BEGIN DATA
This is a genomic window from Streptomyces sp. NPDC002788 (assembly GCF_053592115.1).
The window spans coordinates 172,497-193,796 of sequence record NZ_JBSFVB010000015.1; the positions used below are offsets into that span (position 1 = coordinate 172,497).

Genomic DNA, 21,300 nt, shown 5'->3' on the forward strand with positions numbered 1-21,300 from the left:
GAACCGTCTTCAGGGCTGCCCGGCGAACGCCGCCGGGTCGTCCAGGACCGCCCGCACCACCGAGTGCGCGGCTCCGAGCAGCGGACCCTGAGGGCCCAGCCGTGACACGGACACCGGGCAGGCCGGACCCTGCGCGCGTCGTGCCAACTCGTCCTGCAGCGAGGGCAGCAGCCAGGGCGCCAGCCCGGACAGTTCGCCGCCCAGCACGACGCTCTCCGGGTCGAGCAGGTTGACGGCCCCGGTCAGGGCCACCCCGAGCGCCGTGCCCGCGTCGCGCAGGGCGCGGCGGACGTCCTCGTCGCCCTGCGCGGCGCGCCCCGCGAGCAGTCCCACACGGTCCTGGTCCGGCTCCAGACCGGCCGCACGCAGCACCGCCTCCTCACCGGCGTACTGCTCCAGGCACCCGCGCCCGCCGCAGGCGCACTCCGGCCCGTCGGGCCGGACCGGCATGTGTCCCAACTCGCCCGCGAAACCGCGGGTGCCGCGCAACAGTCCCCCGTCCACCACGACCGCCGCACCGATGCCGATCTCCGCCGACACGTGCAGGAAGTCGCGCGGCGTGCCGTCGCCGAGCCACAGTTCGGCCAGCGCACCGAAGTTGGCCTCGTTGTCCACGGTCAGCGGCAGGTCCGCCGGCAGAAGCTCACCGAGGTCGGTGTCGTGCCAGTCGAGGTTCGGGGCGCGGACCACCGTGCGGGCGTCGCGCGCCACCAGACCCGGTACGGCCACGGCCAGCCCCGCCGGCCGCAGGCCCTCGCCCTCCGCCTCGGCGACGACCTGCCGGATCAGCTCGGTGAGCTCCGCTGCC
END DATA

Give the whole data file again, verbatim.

This is a genomic window from Streptomyces sp. NPDC002788 (assembly GCF_053592115.1).
The window spans coordinates 172,497-193,796 of sequence record NZ_JBSFVB010000015.1; the positions used below are offsets into that span (position 1 = coordinate 172,497).

Genomic DNA, 21,300 nt, shown 5'->3' on the forward strand with positions numbered 1-21,300 from the left:
GAACCGTCTTCAGGGCTGCCCGGCGAACGCCGCCGGGTCGTCCAGGACCGCCCGCACCACCGAGTGCGCGGCTCCGAGCAGCGGACCCTGAGGGCCCAGCCGTGACACGGACACCGGGCAGGCCGGACCCTGCGCGCGTCGTGCCAACTCGTCCTGCAGCGAGGGCAGCAGCCAGGGCGCCAGCCCGGACAGTTCGCCGCCCAGCACGACGCTCTCCGGGTCGAGCAGGTTGACGGCCCCGGTCAGGGCCACCCCGAGCGCCGTGCCCGCGTCGCGCAGGGCGCGGCGGACGTCCTCGTCGCCCTGCGCGGCGCGCCCCGCGAGCAGTCCCACACGGTCCTGGTCCGGCTCCAGACCGGCCGCACGCAGCACCGCCTCCTCACCGGCGTACTGCTCCAGGCACCCGCGCCCGCCGCAGGCGCACTCCGGCCCGTCGGGCCGGACCGGCATGTGTCCCAACTCGCCCGCGAAACCGCGGGTGCCGCGCAACAGTCCCCCGTCCACCACGACCGCCGCACCGATGCCGATCTCCGCCGACACGTGCAGGAAGTCGCGCGGCGTGCCGTCGCCGAGCCACAGTTCGGCCAGCGCACCGAAGTTGGCCTCGTTGTCCACGGTCAGCGGCAGGTCCGCCGGCAGAAGCTCACCGAGGTCGGTGTCGTGCCAGTCGAGGTTCGGGGCGCGGACCACCGTGCGGGCGTCGCGCGCCACCAGACCCGGTACGGCCACGGCCAGCCCCGCCGGCCGCAGGCCCTCGCCCTCCGCCTCGGCGACGACCTGCCGGATCAGCTCGGTGAGCTCCGCTGCC